We dropped corn from our diets two weeks ago and even my husband cannot deny the change in our son (this is big). This week, we also dropped gluten from our diets, which felt like an insurmountable task. Finding gluten-free products these days has actually gotten much easier. However, they often add corn to gluten-free products. My husband wanted to know what we would eat. Well, I have some tips for eating gluten and corn free (at the same time) right here!
7 Tips for Going Gluten and Corn Free Like a Boss
- Find a good flour substitute. Bob’s Red Mill has good flour mixes that do not include gluten (wheat) or corn in them. Coconut flour, rice, and almond flour combinations work fine. I like the coconut flour, especially for baking.
- For cooking oil, you still get to use olive oil or canola oil for cooking, but stay away from corn oil. Coconut oil can replace butter in some cooking recipes for cooking, is lower in saturated fat, and can increase HDL.
- Stay away from processed foods. You’re welcome to search the middle aisles for gluten-free, corn-free foods, but you’ll spend a long time reading labels. Spend your time, instead, on whole foods. I’ve decided to go with the Clean Eating movement and I only need to modify the recipes a little to eliminate corn or wheat grains.
- Plan your meals ahead. All of them. If you don’t plan ahead, you’re planning to fail at this whole thing. You do not want to get hungry and not know what you’re going to eat. I sat down and planned two weeks of meals out, snacks, lunches, and breakfasts included.
- Plan for social events. Birthday party? That means cake and ice cream, which will likely contain corn syrup and gluten. Do you want an angry kid who can’t have the sugar the rest of the kids get to consume? Have an alternative ready (a really good one). We already have some winners that I will share in a later post.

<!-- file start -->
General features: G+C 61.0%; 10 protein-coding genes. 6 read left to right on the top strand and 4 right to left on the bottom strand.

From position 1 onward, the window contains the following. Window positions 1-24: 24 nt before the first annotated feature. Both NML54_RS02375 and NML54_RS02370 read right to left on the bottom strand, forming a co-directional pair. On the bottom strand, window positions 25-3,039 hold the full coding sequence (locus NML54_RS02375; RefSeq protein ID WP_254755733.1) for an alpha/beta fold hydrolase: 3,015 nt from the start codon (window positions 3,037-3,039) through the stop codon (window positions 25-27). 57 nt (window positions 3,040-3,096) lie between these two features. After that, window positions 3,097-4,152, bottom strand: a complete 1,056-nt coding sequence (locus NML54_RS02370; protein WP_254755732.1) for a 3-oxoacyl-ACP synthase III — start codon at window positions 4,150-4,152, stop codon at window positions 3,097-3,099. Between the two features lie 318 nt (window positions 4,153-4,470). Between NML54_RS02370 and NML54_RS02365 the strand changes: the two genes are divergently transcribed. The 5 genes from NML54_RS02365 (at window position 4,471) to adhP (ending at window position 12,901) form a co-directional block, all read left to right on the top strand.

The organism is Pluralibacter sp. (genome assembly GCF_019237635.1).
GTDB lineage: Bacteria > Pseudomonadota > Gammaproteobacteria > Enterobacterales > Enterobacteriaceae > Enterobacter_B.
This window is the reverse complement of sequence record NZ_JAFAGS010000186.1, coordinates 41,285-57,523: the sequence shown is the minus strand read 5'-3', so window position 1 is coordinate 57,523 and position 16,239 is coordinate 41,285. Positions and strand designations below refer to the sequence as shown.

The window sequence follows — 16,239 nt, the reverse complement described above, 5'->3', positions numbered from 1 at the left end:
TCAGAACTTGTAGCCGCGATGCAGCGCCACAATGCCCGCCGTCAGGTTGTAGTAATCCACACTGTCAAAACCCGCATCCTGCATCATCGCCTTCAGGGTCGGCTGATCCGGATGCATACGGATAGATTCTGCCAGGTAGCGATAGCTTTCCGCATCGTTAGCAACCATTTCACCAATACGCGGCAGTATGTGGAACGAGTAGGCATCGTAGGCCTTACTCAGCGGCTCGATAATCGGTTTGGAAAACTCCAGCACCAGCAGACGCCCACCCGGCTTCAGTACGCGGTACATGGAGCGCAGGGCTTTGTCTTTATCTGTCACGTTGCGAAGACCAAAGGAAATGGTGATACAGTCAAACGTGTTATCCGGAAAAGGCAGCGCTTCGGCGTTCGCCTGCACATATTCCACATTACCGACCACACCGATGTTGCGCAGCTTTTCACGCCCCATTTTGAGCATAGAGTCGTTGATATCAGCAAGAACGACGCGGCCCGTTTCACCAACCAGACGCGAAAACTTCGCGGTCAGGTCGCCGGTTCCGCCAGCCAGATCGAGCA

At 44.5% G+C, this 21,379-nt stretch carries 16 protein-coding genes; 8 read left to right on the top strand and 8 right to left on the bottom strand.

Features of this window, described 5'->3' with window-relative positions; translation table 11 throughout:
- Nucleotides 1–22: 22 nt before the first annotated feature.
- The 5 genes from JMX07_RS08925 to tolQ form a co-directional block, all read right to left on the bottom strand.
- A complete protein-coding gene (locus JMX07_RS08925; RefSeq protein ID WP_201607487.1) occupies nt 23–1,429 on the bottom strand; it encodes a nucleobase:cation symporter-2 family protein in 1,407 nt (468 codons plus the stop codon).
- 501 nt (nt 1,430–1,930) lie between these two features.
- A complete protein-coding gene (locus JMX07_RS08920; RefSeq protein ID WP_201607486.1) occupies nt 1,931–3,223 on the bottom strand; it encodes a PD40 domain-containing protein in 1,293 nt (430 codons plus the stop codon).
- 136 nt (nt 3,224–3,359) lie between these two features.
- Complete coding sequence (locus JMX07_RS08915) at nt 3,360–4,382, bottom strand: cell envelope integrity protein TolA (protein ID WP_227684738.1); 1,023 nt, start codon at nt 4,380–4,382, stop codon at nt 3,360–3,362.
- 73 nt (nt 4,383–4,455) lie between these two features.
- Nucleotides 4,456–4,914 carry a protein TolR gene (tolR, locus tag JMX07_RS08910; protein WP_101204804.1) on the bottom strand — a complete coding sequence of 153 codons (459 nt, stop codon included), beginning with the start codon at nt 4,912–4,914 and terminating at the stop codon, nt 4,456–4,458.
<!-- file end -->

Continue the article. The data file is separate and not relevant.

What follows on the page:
- If you must go to a restaurant, research it ahead of time and ask questions about their cooking if you don’t find the information they need. What kind of oil do they use? Do they have a gluten-free menu (example: Outback)? Do they use corn starch or corn syrup in their cooking? You can find most menus online with ingredients listed. Plan ahead!
- Tell anyone else that might feed your kids and accidentally sabotage their diet and explain what it means. My son ran amuck for a day and a half after consuming some food he didn’t need about to a week into this thing and that’s how we knew we had done the right thing–because prior to that, we had seen a completely different kid emerge. Since then, without corn or gluten, he has done great!
Anyone who’s ever tried going gluten-free knows it takes a lot of planning, so if you try eliminating more than just gluten from your diet, you know it takes a lot more planning. Hopefully these suggestions will help anyone going through the same thing we’re going through. I plan to build a database of loved recipes, especially the good-for-you goodies, that we gather over time. I’m finding that not only am I helping my son by doing this, but I’m beginning to feel better myself and, for the first time in months, I’m finally able to shed the extra pounds I’ve been holding on to even though I’m eating more than I did before. As long as this diet works for our family, it’s worth it for us. I just hope to share what we’re learning with others as we go through this journey together.
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How do you plan meals for your family?
Originally posted 2015-01-16 22:37:16.